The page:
## Q&Q – Vertex Form

Following up yesterday’s post, I’ve spent some time with factoring quartics as the composition of two quadratics, and looking at the quadratics in vertex form to get a better graphical understanding of the problem. Also, yesterday I mentioned the apparent dis-symmetry in the freedom allowed when choosing $a_2$ as one of the free parameters, versus choosing $a_1$. I realized that came from the assumption that the leading coefficient for the quartic was positive, and probably has no further bearing on the problem.

So, let’s get back to it, as simple as possible. Our overall goal is to write $f=x^4+bx^3+cx^2+dx$ as the composition $p_1\circ p_2$ where $p_1$ and $p_2$ are quadratics. Since we now know we have enough freedom in choosing some of the coefficients, without losing any power, let’s go ahead and assume that both $p_1$ and $p_2$ are monic. I think quadratics are easier to visualize in vertex form, so write $p_i=(x-h_i)^2+k_i$, $i=1,2$ (so the vertex for $p_i$ is at $(h_i,k_i)$).

Since we’re also allowed to freely choose the constant term for $p_2$, let’s choose it to be 0. This has several wonderful implications. The constant term for $p_2$ is $h_2^2+k_2$, so if this is 0, we can set $k_2=-h_2^2$ to eliminate a parameter. Now that the constant term for $p_2$ is 0, and since we’re assuming the constant term for the composite is also 0, we see that the constant term for $p_1$ is also 0. Thus, $k_1=-h_1^2$, and we have written $p_i=(x-h_i)^2-h_i^2$. This means the vertices for the two parabolas lie on the parabola $y=-x^2$, which is somehow visually appealing. We can picture two parabolas opening up with vertices travelling around on $y=-x^2$, and make a nice movie of corresponding quartic compositions. Perhaps I’ll see what I can rig up in Maple, or something.

With these formulas for $p_1$ and $p_2$, some things are quickly apparent. It’s comforting to check that the relation $8d=4bc-b^3$ (from yesterday) is satisfied by the coefficients of the composite $p_1\circ p_2$ (here, $b,c,d$ are the coefficients of $x^3,x^2,x$ in the composite). Next, notice that

$(p_1\circ p_2)(x+h_2)=((x+h_2-h_2)^2-h_2^2-h_1)^2-h_1^2=(x^2-(h_2^2+h_1))^2-h_1^2$

which is an even function (symmetric about the $y$-axis). Since $g(x+h_2)$ is just a horizontal shift of $g(x)$ (shifting left $h_2$ units), this means that $p_1\circ p_2$ is symmetric around $x=h_2$. Unless I’ve got some implications wrong somewhere, I’m pretty sure what we’ve just shown is that a quartic can be written as the composite of two quadratics precisely when it is symmetric around a vertical axis. But I’d like to double check that statement (or let you).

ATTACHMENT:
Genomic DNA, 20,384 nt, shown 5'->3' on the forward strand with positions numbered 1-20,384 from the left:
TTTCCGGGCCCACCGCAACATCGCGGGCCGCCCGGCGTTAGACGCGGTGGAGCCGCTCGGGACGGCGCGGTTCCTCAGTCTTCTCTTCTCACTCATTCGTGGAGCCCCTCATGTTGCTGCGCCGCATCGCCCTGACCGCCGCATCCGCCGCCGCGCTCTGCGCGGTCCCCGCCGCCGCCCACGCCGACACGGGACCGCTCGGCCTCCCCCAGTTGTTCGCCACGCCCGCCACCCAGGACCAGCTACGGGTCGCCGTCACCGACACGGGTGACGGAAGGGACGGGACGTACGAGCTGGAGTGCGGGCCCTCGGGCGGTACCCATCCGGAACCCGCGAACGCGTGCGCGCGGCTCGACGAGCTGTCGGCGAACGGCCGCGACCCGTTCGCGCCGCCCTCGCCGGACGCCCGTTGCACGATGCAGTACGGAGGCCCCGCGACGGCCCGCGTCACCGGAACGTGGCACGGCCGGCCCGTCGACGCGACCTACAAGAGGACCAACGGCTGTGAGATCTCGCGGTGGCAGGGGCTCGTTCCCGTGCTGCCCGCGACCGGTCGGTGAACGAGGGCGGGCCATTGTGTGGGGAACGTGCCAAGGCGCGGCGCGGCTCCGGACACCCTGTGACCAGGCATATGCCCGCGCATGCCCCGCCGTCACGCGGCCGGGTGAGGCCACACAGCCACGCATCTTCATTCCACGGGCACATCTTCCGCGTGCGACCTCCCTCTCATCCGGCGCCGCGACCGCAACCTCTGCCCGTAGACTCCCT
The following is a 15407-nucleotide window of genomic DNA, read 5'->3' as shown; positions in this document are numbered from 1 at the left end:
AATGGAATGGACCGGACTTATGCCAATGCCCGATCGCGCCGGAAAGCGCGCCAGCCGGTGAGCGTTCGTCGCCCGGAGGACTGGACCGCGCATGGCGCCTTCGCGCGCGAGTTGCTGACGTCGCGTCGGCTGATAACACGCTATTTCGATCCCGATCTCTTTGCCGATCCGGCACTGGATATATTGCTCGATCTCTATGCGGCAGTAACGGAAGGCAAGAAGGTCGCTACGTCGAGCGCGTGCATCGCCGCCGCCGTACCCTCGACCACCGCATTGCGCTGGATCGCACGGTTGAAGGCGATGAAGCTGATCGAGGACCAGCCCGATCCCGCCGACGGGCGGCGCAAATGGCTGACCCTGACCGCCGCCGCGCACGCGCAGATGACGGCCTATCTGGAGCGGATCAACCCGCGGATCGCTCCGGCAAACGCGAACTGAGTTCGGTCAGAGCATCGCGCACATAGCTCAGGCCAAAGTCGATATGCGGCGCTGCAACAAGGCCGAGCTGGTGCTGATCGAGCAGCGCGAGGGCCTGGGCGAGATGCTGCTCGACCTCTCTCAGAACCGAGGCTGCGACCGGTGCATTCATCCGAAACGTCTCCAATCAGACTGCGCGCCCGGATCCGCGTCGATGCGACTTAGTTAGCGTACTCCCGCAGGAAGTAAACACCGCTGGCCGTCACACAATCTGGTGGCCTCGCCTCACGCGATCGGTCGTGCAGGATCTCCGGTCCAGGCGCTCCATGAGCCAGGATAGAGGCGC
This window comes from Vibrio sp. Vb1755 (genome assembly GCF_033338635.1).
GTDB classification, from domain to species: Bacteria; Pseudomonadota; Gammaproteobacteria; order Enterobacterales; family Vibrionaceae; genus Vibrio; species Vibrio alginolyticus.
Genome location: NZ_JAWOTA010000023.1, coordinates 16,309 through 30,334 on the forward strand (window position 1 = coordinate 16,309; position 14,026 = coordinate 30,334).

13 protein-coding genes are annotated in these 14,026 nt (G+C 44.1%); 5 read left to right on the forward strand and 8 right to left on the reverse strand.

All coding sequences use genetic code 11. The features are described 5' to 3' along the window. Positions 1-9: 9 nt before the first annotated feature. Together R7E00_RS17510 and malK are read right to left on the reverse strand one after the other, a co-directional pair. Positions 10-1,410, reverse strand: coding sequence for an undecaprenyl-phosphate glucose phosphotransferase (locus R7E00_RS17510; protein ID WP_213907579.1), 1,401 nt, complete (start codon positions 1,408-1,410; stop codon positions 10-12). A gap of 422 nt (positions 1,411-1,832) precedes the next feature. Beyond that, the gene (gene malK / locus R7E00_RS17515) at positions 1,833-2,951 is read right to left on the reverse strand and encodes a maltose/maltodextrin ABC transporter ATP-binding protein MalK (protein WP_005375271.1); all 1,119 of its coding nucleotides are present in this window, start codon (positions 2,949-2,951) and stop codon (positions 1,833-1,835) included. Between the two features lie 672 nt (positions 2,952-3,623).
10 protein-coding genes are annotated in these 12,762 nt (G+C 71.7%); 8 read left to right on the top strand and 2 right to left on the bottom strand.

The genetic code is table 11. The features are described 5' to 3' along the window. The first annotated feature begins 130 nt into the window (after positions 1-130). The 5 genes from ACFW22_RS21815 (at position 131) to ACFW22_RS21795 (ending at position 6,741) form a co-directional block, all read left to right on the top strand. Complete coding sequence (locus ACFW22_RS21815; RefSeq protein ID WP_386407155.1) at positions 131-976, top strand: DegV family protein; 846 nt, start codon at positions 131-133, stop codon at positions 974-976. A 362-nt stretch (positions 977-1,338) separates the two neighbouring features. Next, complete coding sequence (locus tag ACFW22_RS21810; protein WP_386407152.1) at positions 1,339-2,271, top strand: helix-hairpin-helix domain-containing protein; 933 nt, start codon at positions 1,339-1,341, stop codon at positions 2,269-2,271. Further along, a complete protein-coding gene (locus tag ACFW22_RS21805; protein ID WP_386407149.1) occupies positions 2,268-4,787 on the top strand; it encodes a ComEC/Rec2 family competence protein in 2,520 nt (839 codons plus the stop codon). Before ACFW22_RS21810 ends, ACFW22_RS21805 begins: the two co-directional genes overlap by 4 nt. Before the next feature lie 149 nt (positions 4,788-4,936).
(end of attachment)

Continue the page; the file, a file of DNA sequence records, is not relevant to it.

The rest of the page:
Suppose you had a fixed quartic $f=x^4+bx^3+cx^2+dx$ (with $8d=4bc-b^3$) and wanted to identify the $h_1$ and $h_2$ for the quadratics that we’re talking about. It’s easy to do, with the work from yesterday. Yesterday, we said that the linear coefficient of $p_2$ was equal to $b/2$. Thus, $-2h_2=b/2$, so $h_2=-b/4$. We also found that the linear coefficient of $p_1$ would be $c-b^2/4$ . So $-2h_1=c-b^2/4$, so $h_1=\frac{b^2}{8}-\frac{c}{2}$, which is $-d/b$ if $b\neq 0$. Anyway, the point is that the vertices for the quadratics can be easily picked out from the coefficients of the quartic you started with.

Finally, a nice thing about the constant terms being 0 for these two quadratics is that then $p_i=x^2-2h_ix=x(x-2h_i)$, so one of the roots is 0, and the other is $h_i$. So the composite, $p_1\circ p_2$ will be 0 when $p_2=0$ (so $x=h_2\pm h_2$) or when $p_2=2h_1$ (so $x=h_2\pm \sqrt{h_2^2+2h_1}$). It’s also not hard to find the zeros for the first and second derivatives for $p_1\circ p_2$. The first derivative is 0 at $h_2$ and $h_2\pm \sqrt{h_2^2+h_1}$, and the second derivative is 0 at $h_2\pm \sqrt{(h_2^2+h_1)/3}$. Of course, not all of these values in square roots need be positive, but whatever. The symmetry around $x=h_2$ is readily apparent.

So, I’m feeling good about factoring quartics as quadratics. I’ve got no real questions remaining, personally. If you do, please let me know. What’s next? Well, there’s no point trying to factor a quintic as a composite, because 5 is prime, so the next logical choice would be a sixth degree polynomial as a quadratic and a cubic. As fun as that sounds, I may leave it to somebody else. I’ve got another project in mind in relation to polynomials, but you’ll just have to come back and find out about that later.

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### One Response to “Q&Q – Vertex Form”

1. Finishing Quartics « Sumidiot’s Blog Says:

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